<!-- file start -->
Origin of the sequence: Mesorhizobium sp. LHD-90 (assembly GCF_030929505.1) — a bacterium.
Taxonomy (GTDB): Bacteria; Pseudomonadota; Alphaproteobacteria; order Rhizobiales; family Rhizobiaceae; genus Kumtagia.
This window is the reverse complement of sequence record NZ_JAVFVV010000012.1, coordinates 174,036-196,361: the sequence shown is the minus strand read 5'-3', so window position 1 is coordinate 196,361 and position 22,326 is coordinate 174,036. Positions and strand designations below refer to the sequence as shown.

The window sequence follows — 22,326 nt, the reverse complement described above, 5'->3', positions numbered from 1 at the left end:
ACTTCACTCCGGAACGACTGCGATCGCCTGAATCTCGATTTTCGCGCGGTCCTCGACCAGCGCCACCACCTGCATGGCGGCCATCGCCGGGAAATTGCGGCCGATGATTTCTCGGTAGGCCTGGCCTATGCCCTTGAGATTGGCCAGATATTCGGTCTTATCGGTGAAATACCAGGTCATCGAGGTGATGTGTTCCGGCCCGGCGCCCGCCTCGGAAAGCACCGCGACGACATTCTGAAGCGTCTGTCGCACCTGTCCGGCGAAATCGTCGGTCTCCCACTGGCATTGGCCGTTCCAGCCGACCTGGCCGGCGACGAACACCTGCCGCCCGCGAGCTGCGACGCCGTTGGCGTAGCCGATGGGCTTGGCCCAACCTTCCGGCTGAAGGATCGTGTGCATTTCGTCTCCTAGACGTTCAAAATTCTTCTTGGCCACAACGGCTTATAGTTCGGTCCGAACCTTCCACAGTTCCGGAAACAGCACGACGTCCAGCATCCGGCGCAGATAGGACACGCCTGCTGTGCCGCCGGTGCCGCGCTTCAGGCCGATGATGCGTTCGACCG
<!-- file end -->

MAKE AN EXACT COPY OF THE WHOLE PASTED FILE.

Origin of the sequence: Mesorhizobium sp. LHD-90 (assembly GCF_030929505.1) — a bacterium.
Taxonomy (GTDB): Bacteria; Pseudomonadota; Alphaproteobacteria; order Rhizobiales; family Rhizobiaceae; genus Kumtagia.
This window is the reverse complement of sequence record NZ_JAVFVV010000012.1, coordinates 174,036-196,361: the sequence shown is the minus strand read 5'-3', so window position 1 is coordinate 196,361 and position 22,326 is coordinate 174,036. Positions and strand designations below refer to the sequence as shown.

The window sequence follows — 22,326 nt, the reverse complement described above, 5'->3', positions numbered from 1 at the left end:
ACTTCACTCCGGAACGACTGCGATCGCCTGAATCTCGATTTTCGCGCGGTCCTCGACCAGCGCCACCACCTGCATGGCGGCCATCGCCGGGAAATTGCGGCCGATGATTTCTCGGTAGGCCTGGCCTATGCCCTTGAGATTGGCCAGATATTCGGTCTTATCGGTGAAATACCAGGTCATCGAGGTGATGTGTTCCGGCCCGGCGCCCGCCTCGGAAAGCACCGCGACGACATTCTGAAGCGTCTGTCGCACCTGTCCGGCGAAATCGTCGGTCTCCCACTGGCATTGGCCGTTCCAGCCGACCTGGCCGGCGACGAACACCTGCCGCCCGCGAGCTGCGACGCCGTTGGCGTAGCCGATGGGCTTGGCCCAACCTTCCGGCTGAAGGATCGTGTGCATTTCGTCTCCTAGACGTTCAAAATTCTTCTTGGCCACAACGGCTTATAGTTCGGTCCGAACCTTCCACAGTTCCGGAAACAGCACGACGTCCAGCATCCGGCGCAGATAGGACACGCCTGCTGTGCCGCCGGTGCCGCGCTTCAGGCCGATGATGCGTTCGACCG